The Inspiration Trap

For centuries — maybe longer — an insidious lie has spread through the creative community; whispered from one generation to the next. A lie that has kept promising writers, painters, photographers, and filmmakers from achieving their potential. It is a simple idea that buries itself deep in the mind of the beginning artist like a parasite and slowly eats away their will to create.

We’ve all heard some variation of it: “You must wait for inspiration.”

This idea is so pervasive. Inspiration will come to you. Inspiration will strike out of the blue. Great ideas only come in flashes; in divine revelation to an artist worthy of the vision. And so we sit around waiting when we should be writing.

It’s a trap.

Some writers might make a living on intermittent bursts of creativity, but the rest of us can’t afford to wait. I suspect the majority of published authors sit down to write every day regardless of whether or not their muse bothers to show up.

All of my best work has come from the act of sitting down in front of my computer, often without a clue about what I was going to write and forcing myself to do the work. And yet, I’m in the trap right now.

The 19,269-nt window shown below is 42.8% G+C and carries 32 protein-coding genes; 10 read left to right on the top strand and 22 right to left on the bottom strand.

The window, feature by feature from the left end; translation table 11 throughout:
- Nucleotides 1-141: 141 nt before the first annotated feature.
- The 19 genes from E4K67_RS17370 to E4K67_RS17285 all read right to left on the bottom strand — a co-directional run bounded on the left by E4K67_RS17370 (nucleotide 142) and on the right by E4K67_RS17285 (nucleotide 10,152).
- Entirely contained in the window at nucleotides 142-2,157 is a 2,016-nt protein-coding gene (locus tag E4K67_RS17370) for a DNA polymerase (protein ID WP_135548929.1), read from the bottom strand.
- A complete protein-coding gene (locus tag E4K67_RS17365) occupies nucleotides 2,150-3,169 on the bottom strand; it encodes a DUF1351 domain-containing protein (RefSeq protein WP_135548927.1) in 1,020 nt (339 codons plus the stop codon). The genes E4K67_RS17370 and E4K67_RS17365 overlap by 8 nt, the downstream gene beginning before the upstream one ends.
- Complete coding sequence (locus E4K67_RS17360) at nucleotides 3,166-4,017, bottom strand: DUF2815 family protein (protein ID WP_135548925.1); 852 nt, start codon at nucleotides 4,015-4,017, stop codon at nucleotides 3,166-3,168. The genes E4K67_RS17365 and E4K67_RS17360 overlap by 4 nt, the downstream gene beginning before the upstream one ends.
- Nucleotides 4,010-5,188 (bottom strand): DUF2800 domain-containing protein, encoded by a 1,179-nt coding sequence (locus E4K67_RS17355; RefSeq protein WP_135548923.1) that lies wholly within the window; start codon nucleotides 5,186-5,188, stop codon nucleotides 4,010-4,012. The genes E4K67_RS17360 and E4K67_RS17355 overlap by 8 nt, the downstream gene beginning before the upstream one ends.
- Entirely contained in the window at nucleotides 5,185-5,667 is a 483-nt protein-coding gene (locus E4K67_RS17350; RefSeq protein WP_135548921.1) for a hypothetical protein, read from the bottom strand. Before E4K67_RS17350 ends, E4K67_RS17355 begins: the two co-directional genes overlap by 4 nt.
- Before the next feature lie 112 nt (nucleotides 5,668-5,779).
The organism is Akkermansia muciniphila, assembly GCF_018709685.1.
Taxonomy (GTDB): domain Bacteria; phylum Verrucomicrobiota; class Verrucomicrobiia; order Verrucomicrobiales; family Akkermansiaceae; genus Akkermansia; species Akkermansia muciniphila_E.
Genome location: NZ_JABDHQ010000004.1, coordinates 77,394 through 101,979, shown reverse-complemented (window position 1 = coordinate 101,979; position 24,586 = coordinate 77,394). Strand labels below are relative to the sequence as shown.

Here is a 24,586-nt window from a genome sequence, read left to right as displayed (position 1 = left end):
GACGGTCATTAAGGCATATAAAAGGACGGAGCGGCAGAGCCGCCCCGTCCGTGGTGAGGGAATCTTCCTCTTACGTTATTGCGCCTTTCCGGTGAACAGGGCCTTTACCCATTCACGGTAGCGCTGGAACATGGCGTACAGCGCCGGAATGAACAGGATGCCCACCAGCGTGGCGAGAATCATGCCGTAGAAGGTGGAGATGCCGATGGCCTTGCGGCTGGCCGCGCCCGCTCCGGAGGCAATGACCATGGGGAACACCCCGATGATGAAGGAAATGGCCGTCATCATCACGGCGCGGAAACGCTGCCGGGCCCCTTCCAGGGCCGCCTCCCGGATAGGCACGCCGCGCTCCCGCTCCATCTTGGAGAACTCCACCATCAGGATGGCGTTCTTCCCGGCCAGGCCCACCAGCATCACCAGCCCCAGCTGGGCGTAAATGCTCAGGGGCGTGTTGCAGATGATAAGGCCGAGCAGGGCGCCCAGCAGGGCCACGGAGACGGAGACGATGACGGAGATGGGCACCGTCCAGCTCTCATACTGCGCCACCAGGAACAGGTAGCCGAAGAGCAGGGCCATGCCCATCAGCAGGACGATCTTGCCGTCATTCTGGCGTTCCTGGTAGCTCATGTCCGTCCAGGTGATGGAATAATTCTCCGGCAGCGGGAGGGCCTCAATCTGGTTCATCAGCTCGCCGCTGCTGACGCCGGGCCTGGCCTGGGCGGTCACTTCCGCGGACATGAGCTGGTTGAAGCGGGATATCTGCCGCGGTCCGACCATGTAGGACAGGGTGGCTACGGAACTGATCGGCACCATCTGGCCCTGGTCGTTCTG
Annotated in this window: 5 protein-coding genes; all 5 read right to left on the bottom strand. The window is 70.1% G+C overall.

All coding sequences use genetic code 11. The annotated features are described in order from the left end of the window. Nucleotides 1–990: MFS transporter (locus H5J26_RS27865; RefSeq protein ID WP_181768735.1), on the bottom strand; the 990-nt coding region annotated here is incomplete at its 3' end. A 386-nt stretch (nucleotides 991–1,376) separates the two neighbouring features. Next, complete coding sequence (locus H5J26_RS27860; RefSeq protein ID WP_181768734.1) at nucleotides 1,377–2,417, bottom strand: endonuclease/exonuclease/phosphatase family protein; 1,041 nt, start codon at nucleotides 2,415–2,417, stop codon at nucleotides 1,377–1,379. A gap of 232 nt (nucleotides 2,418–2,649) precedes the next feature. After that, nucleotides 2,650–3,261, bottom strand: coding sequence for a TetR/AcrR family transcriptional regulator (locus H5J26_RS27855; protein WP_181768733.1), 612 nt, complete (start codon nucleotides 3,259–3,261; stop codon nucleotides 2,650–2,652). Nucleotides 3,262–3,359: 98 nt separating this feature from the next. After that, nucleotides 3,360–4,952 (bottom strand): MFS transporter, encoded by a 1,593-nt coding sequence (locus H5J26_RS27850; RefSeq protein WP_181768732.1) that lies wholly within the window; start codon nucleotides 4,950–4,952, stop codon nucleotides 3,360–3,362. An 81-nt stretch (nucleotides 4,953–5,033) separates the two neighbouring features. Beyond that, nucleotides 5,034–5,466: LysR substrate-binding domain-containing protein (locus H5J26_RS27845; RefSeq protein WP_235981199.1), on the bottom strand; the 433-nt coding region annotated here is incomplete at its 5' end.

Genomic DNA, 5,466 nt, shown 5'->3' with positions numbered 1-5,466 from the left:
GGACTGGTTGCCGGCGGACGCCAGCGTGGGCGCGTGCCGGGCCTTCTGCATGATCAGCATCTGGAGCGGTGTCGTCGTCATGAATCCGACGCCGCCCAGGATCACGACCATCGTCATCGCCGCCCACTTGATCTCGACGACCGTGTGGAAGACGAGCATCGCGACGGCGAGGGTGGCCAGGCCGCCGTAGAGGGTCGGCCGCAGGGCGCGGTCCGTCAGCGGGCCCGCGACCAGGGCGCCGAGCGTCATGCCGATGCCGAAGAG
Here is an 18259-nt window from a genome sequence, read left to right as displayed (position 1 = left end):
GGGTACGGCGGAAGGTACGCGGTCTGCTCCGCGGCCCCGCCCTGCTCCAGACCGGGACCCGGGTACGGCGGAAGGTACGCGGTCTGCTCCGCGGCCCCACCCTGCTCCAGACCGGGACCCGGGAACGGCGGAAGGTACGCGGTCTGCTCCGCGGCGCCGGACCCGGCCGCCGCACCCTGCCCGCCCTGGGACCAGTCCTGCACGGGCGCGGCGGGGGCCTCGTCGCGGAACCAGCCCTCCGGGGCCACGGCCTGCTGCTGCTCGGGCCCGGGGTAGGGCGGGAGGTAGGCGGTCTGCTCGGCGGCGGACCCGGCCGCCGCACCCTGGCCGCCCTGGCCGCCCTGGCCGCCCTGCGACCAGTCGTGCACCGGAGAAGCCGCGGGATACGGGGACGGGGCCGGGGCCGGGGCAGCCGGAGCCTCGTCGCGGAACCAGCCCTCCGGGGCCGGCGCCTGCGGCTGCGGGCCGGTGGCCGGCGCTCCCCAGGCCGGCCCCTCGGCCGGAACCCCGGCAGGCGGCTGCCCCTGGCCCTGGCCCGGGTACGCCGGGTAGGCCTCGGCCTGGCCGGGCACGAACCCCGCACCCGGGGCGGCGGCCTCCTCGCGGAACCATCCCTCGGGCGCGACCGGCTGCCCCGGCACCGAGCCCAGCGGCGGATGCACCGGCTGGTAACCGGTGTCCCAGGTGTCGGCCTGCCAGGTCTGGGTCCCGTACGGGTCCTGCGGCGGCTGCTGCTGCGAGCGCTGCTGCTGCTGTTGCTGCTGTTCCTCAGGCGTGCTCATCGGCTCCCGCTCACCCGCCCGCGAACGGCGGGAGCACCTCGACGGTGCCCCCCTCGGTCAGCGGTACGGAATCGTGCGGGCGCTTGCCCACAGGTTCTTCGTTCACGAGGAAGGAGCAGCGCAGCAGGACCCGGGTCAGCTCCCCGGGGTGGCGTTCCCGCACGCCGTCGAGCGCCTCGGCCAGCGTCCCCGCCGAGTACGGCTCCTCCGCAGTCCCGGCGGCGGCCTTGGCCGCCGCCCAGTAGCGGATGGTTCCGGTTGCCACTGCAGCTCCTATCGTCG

When I started my new job and changed my whole schedule, I neglected to set aside a dedicated time to write. I thought, in spite of years of evidence to the contrary, that inspiration would strike at a convenient time and I would fire off several pieces ready for publication.

I’ve barely written a word.

I know I’ve been trapped in the quicksands of inspiration. I have to free myself. Only after I get back into the habit of writing each and every day will I find what I thought was going to find me. Inspiration isn’t going to tap me on the shoulder and start whispering lines of dialogue and prose into my ear. A set routine will draw out the stories already percolating in my subconscious.

I’m tired of waiting for inspiration. I’m going to find it myself.

— 30 —

Jonny Eberle is a writer in Tacoma, WA. His short story, The Observable Universe, was published on Creative Colloquy in July.

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